I'm rather fond of saying that "half of contra is improv." I've said that in a couple of different contexts, and I very much believe it in both: improvisation can be helpful to fix things when they go awry, and it can generate new experiences to enhance your dancing.
For me, the mark of a great dancer isn't actually the number of flourishes they pull out or whether they're on time for every single figure (although I do think it's important that people at least make a valiant attempt on the latter); for me it's how they react when things go awry, and how well they are able to fix mistakes with as little disruption to the dance as possible.
Sometimes this means finding a way to tell new dancers "go swing over there" if they're completely flummoxed by a hey. Sometimes it's using nonverbal communication to tell your partner where they need to be or remind them of a move that's no longer being called but does come next (e.g., motioning them over if they're supposed to chain to you). Sometimes it's doing a switch flourish to put you and your partner back into the spots for the roles you're intending on dancing. And sometimes it means drawing on another form of dance to get yourselves where you need to be in an interesting way.
Incidentally, this is why I find intentional, good chaos/shenanigans/whatever sets to be fun and valuable things when they crop up. By intentionally subverting the expectation that you'll keep your neighbor/shadow/partner, you can see how to fix it if you've accidentally lost them, while still keeping the flow of the dance, instead of generating a train wreck.
Being able to think on your feet and improvise also can help recover you when you've completely and utterly botched a flourish. (It happens; you put your wrong hand on top, you turn your partner under the wrong side, you realize halfway through a swing that you accidentally traveled and continuing the swing will slam your partner smack into someone else who traveled...). And if you improvise your way out of a flub really well, you can come up with a variant on the flourish you were trying to do...and, uh, you meant to do that.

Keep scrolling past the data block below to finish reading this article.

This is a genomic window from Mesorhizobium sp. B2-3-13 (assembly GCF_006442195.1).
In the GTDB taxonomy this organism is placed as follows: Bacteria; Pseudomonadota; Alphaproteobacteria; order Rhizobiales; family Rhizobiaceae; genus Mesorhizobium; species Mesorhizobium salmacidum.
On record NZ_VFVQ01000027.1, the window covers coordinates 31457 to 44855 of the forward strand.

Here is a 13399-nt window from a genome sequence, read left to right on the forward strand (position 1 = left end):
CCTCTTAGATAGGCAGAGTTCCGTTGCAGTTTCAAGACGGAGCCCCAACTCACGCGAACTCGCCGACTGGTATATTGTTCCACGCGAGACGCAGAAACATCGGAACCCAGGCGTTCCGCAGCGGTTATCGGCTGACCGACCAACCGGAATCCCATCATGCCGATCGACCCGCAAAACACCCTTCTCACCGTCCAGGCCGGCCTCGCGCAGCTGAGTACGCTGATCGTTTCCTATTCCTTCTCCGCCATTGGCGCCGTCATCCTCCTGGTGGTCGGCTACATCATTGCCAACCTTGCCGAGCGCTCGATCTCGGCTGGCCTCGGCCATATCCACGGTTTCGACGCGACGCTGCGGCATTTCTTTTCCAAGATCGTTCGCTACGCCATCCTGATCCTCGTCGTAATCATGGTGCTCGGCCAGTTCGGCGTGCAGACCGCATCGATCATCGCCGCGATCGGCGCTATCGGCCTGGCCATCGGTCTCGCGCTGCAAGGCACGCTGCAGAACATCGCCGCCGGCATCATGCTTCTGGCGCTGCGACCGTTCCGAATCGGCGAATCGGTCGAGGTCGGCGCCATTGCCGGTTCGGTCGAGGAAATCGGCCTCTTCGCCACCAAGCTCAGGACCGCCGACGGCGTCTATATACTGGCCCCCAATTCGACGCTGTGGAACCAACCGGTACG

What are some of your favorite improvised moments on the dance floor?
Technoberfest was the first ever public Philadelphia area techno contra (in Willow Grove, PA) on October 22. Double Apex provided the music and Melissa Taggart was one of the callers that night. I was able to catch up with her to ask her about it. “Vince Budnick (our fearless leader) brought the idea to me for the first ever Philly area techno early this year. He's a dear friend and really supportive of my calling. I loved his vision for our dance community, and I wanted to support him as much as he has me! He asked me pretty early on, which was a HUGE honor!”
, we talked about gender-swapping and dancing switch in contra lines. This week we take the concept to the entire line, where people can intentionally swap roles and partners up and down the line as the dance goes on. These so-called “chaos/shenanigans/wild/etc. lines” have at times been formally announced, and at other times have happened on smaller scales on a somewhat ad hoc basis through two or three couples following each other up or down the set (with all of them being 1’s or all being 2’s, and then swapping partners and roles amongst themselves as they traveled up or down the line).